Is the world safe from major war?

The Munich Security Conference (MSC) stands among the world’s oldest and most important fora for security discussion, with the attendance of top-level decision makers from key countries around the globe, nongovernment organizations, industry, academia and media. The latest edition of the MSC was gloomy, mirroring the current international situation.

gis world safe major war

The February 2018 conference, named “To the Brink and Back,” brought to the fore irreconcilable differences among the world powers. Every discussion pointed to further conflict. Leaders hurled accusations at each other in the most aggressive way. They all did it: Americans and Russians, Israelis and Iranians, to name just a few. In the past, the participants at least pretended that the world might become a safer place as a result of their efforts. In 2018, bad news prevailed.

Overwhelmed leaders

The MSC head, Ambassador Wolfgang Ischinger, observed in his concluding remarks that while some great ideas, good insights, and bold visions had been presented during the event’s two and a half days, not enough “concrete steps” to “implement good visions” and “prevent the bad perspectives” were being taken by world leaders. Coming from one of the world’s most experienced diplomats, this was an alarming observation.

Why is such darkness setting around us?

Surely, there are positive developments in today’s world. Great strides have been made in eradicating extreme poverty and hunger, especially in Asia and Latin America. Illiteracy, holding back half of the global population only 50 years ago, today stands at some 15 percent. This enormous progress has been achieved through entrepreneurship, technological innovation, higher productivity, market economies and global trade.

And yet, these benevolent mechanisms are increasingly under attack from politicians and special interest groups. Policies are evolving in ways that are detrimental to further development. The old populist canard of a “zero-sum game” is again gaining traction with claims that one person’s gain must be someone else’s loss. The possibility that everybody gains from technological progress, innovation and higher productivity is ignored. The purported solution – a remedy which failed repeatedly in the past – is to fight poverty and economic inequality with government-enforced redistribution.

Assault on trade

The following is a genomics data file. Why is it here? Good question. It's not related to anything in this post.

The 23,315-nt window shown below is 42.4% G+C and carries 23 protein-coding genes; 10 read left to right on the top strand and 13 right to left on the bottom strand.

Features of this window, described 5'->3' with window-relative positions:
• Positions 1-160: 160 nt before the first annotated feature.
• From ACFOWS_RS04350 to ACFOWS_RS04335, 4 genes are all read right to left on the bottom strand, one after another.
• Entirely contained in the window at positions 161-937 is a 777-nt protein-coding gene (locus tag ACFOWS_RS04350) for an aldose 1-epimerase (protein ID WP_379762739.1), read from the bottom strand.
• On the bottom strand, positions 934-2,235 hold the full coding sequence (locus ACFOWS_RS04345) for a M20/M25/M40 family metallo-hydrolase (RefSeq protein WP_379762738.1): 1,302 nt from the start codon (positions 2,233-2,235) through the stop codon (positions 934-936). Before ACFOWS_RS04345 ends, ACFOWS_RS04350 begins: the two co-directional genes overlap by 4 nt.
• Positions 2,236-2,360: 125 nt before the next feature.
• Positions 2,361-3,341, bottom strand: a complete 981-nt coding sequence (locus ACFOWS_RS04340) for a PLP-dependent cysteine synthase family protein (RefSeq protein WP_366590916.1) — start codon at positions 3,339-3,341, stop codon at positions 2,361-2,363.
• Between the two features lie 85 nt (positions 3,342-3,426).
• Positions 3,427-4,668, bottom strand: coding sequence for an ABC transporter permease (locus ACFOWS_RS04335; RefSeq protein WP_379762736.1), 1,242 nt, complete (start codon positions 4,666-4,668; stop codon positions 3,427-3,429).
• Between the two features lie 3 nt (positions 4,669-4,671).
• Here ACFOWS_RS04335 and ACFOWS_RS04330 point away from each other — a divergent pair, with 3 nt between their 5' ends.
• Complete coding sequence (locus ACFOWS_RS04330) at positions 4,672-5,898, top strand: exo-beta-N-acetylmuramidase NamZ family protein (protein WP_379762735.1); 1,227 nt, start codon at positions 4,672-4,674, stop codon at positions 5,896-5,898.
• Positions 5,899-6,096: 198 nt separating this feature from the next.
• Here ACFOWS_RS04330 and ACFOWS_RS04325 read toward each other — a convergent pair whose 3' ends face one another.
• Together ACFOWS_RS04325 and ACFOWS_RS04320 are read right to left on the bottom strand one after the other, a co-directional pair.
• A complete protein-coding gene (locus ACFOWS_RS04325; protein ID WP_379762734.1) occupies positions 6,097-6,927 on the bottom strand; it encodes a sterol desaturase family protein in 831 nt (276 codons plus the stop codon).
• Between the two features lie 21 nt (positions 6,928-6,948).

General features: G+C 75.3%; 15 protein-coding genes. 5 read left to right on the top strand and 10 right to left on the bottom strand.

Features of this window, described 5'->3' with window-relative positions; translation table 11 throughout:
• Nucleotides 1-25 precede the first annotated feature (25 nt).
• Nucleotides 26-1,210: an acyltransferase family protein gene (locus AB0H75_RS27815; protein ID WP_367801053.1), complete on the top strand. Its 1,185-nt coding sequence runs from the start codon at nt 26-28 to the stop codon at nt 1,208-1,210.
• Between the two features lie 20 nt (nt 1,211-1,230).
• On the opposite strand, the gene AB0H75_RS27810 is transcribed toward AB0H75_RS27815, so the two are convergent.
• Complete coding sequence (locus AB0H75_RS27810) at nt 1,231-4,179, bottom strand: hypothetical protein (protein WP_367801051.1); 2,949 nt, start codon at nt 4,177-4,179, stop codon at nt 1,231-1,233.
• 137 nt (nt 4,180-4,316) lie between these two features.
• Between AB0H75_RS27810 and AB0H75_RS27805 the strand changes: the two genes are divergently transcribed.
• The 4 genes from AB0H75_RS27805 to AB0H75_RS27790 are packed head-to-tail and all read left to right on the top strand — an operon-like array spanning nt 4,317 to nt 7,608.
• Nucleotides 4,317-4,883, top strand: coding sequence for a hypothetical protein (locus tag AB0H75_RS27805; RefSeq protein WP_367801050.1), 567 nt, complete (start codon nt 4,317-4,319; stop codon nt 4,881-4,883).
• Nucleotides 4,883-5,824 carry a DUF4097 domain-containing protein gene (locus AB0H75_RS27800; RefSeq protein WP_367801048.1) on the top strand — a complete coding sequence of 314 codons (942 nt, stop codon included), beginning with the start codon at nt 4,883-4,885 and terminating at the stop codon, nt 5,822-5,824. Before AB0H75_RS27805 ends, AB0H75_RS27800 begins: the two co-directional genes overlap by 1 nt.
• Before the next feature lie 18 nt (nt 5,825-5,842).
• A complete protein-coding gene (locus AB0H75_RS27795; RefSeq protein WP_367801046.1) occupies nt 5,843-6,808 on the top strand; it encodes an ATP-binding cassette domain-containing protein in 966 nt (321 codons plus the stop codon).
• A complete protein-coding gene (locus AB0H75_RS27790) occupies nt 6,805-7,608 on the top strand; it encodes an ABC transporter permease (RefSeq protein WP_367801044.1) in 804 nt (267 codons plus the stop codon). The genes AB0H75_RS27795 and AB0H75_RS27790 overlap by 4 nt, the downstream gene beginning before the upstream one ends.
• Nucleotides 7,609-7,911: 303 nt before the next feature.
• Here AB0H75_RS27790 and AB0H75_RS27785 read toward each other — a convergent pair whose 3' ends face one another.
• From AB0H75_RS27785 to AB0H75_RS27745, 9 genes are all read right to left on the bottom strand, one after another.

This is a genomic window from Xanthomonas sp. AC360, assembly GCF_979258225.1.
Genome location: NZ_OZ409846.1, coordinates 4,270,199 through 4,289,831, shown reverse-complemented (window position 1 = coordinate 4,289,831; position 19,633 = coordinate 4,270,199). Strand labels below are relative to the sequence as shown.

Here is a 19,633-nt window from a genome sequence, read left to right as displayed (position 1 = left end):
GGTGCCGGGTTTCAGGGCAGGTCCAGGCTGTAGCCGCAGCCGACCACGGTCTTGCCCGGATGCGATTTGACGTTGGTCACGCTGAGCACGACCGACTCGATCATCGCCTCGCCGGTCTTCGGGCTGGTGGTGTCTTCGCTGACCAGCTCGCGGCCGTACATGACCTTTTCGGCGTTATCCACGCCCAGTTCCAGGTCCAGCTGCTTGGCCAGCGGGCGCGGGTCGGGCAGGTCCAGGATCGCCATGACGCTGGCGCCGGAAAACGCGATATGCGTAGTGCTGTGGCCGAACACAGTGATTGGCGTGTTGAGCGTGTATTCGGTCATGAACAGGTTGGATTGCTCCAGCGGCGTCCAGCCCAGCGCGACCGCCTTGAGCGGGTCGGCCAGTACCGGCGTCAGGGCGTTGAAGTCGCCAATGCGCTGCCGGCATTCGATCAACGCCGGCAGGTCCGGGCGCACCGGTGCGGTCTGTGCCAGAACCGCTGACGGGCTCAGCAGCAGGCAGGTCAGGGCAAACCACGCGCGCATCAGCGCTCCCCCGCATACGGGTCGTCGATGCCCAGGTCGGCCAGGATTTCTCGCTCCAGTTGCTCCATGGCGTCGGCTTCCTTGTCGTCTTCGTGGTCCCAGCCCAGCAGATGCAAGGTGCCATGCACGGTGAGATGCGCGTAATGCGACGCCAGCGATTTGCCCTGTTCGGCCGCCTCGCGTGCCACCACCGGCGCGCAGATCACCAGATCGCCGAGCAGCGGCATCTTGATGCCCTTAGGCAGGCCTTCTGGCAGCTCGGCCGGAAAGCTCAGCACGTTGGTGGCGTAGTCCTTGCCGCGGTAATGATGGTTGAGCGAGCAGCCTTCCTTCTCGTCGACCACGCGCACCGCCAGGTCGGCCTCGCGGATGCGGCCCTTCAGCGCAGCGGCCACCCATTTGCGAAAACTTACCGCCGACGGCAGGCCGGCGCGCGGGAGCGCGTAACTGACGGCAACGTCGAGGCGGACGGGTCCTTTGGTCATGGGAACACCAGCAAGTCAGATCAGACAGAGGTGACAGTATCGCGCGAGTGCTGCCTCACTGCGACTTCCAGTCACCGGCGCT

The rising wave of protectionism is curbing trade, but the even worse consequence hides in limiting competition, which leads to lower productivity and less incentive to innovate. Different excuses are used to justify such policies. Most commonly, foreign producers are vilified. In the United States, which has a long tradition of shielding its market, the justification is the protection of jobs. The European Union, always quick to criticize U.S. trade practices, is even more restrictive, using the pretense of consumer protection. The big emerging economies, such as China and India, are playing a two-faced game: they erect walls around their domestic markets while loudly presenting themselves as free-trade champions (and of course harping about the policies of U.S. President Donald Trump).

Research by Gowling WLG, an international law firm, shows that the world’s top 60 economies have adopted as many as 7,000 protectionist measures since the financial crisis of 2008. From 2009 to 2016, the EU introduced 5,657 restrictive trade policies, and only 4,594 that liberalized trade. The numbers show a thickening protectionist jungle handicapping global trade flows.

Realistically speaking, trade conflicts have always existed and even “free trade zones” are not completely void of protectionist elements. Even such banner trade-liberation initiatives as the Trans-Pacific Partnership (TPP) and the Transatlantic Trade and Investment Partnership (TTIP) would have discriminated against third-party countries. Still, these projects would have lifted the markets and helped the participants. What we are seeing instead is a strong increase in protectionism.